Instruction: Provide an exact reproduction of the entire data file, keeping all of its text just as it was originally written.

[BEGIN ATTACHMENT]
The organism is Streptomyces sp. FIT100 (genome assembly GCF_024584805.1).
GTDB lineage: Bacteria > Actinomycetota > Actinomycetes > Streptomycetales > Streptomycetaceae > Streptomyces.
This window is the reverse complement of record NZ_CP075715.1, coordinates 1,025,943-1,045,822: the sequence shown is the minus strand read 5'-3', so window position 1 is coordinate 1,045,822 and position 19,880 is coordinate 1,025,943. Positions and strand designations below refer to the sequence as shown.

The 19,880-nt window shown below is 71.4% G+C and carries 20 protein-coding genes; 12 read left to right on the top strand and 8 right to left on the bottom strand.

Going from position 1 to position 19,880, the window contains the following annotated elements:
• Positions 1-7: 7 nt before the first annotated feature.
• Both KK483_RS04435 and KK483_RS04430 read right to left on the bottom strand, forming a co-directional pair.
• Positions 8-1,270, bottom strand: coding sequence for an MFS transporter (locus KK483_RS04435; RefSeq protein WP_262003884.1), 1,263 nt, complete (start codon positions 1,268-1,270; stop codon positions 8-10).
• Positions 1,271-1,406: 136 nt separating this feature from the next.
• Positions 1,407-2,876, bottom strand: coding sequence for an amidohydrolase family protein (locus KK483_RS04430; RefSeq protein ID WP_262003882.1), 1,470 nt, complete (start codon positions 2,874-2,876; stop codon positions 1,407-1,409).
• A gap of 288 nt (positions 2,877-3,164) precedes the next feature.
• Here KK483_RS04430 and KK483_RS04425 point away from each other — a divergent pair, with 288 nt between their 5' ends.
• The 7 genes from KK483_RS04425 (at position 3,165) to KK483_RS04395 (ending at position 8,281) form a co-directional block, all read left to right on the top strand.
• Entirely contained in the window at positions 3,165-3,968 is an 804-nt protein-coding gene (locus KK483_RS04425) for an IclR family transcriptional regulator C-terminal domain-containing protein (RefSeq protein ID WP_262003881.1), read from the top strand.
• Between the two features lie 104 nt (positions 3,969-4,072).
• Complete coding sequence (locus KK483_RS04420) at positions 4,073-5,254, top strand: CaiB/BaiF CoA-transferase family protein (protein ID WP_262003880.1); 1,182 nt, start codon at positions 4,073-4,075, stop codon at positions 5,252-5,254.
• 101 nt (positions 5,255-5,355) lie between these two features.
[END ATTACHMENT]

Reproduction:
The organism is Streptomyces sp. FIT100 (genome assembly GCF_024584805.1).
GTDB lineage: Bacteria > Actinomycetota > Actinomycetes > Streptomycetales > Streptomycetaceae > Streptomyces.
This window is the reverse complement of record NZ_CP075715.1, coordinates 1,025,943-1,045,822: the sequence shown is the minus strand read 5'-3', so window position 1 is coordinate 1,045,822 and position 19,880 is coordinate 1,025,943. Positions and strand designations below refer to the sequence as shown.

The 19,880-nt window shown below is 71.4% G+C and carries 20 protein-coding genes; 12 read left to right on the top strand and 8 right to left on the bottom strand.

Going from position 1 to position 19,880, the window contains the following annotated elements:
• Positions 1-7: 7 nt before the first annotated feature.
• Both KK483_RS04435 and KK483_RS04430 read right to left on the bottom strand, forming a co-directional pair.
• Positions 8-1,270, bottom strand: coding sequence for an MFS transporter (locus KK483_RS04435; RefSeq protein WP_262003884.1), 1,263 nt, complete (start codon positions 1,268-1,270; stop codon positions 8-10).
• Positions 1,271-1,406: 136 nt separating this feature from the next.
• Positions 1,407-2,876, bottom strand: coding sequence for an amidohydrolase family protein (locus KK483_RS04430; RefSeq protein ID WP_262003882.1), 1,470 nt, complete (start codon positions 2,874-2,876; stop codon positions 1,407-1,409).
• A gap of 288 nt (positions 2,877-3,164) precedes the next feature.
• Here KK483_RS04430 and KK483_RS04425 point away from each other — a divergent pair, with 288 nt between their 5' ends.
• The 7 genes from KK483_RS04425 (at position 3,165) to KK483_RS04395 (ending at position 8,281) form a co-directional block, all read left to right on the top strand.
• Entirely contained in the window at positions 3,165-3,968 is an 804-nt protein-coding gene (locus KK483_RS04425) for an IclR family transcriptional regulator C-terminal domain-containing protein (RefSeq protein ID WP_262003881.1), read from the top strand.
• Between the two features lie 104 nt (positions 3,969-4,072).
• Complete coding sequence (locus KK483_RS04420) at positions 4,073-5,254, top strand: CaiB/BaiF CoA-transferase family protein (protein ID WP_262003880.1); 1,182 nt, start codon at positions 4,073-4,075, stop codon at positions 5,252-5,254.
• 101 nt (positions 5,255-5,355) lie between these two features.